.. Which is why, of course, Trump is the president right now. Leftist contempt for conservatives seeps through Hollywood and drips off our television and movie screens. And conservatives responded in 2016 to that contempt by nominating a man who wouldn’t take an insult, who wouldn’t respect the office of the presidency enough to forgo a cultural fight. Those on the right elected Trump more to fight those like McKay than to fight those like Nancy Pelosi. 
.. That’s why they revel in Trump’s tweets (see Schitt, Adam) and his willingness to slam anyone who knocks him (see Admiral McRaven). Trump doesn’t take, for lack of a better word, schitt. And conservatives have been taking it for far too long.

.. There’s one problem for conservatives, however: They’re missing that McKay and his colleagues aren’t the target audience. The anti-Bush films bombed because most Americans don’t see politics the same way McKay does

They do appreciate class in the Oval Office, and they do take dignity seriously. That’s why Bush won reelection in 2004, to McKay’s horror. The best revenge against Hollywood is political success, not temporarily cathartic blowback. Which is why Republicans — and President Trump — would do well to remember that strategic cultural warfare is useful, but if conservatism isn’t advanced, McKay and his ilk will sleep better at night.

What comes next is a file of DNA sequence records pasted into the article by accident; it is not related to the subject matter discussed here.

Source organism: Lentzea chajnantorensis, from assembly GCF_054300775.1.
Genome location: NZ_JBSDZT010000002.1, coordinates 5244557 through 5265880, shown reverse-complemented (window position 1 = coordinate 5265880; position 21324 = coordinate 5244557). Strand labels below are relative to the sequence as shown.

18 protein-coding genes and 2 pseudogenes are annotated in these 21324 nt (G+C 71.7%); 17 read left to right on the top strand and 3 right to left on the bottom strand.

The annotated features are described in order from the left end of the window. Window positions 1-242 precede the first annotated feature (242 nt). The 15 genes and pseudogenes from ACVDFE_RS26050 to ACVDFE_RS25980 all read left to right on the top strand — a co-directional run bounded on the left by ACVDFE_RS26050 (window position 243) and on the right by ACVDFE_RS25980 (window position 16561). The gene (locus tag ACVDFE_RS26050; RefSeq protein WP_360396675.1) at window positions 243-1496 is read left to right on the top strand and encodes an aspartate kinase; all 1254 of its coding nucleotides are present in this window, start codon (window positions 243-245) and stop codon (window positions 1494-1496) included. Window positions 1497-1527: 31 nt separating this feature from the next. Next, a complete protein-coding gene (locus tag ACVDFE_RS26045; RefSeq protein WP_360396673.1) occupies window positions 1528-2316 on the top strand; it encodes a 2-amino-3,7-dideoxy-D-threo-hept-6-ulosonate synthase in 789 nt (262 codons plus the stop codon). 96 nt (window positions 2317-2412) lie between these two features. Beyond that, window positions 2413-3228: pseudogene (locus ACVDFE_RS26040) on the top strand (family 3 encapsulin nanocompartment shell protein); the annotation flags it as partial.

The G.O.P. Goes Full Authoritarian

Only Trump’s flamboyant awfulness stands in the way of his party’s power grab.

Donald Trump, it turns out, may have been the best thing that could have happened to American democracy.

No, I haven’t lost my mind. Individual-1 is clearly a wannabe dictator who has contempt for the rule of law, not to mention being corrupt and probably in the pocket of foreign powers. But he’s also lazy, undisciplined, self-absorbed and inept. And since the threat to democracy is much broader and deeper than one man, we’re actually fortunate that the forces menacing America have such a ludicrous person as their public face.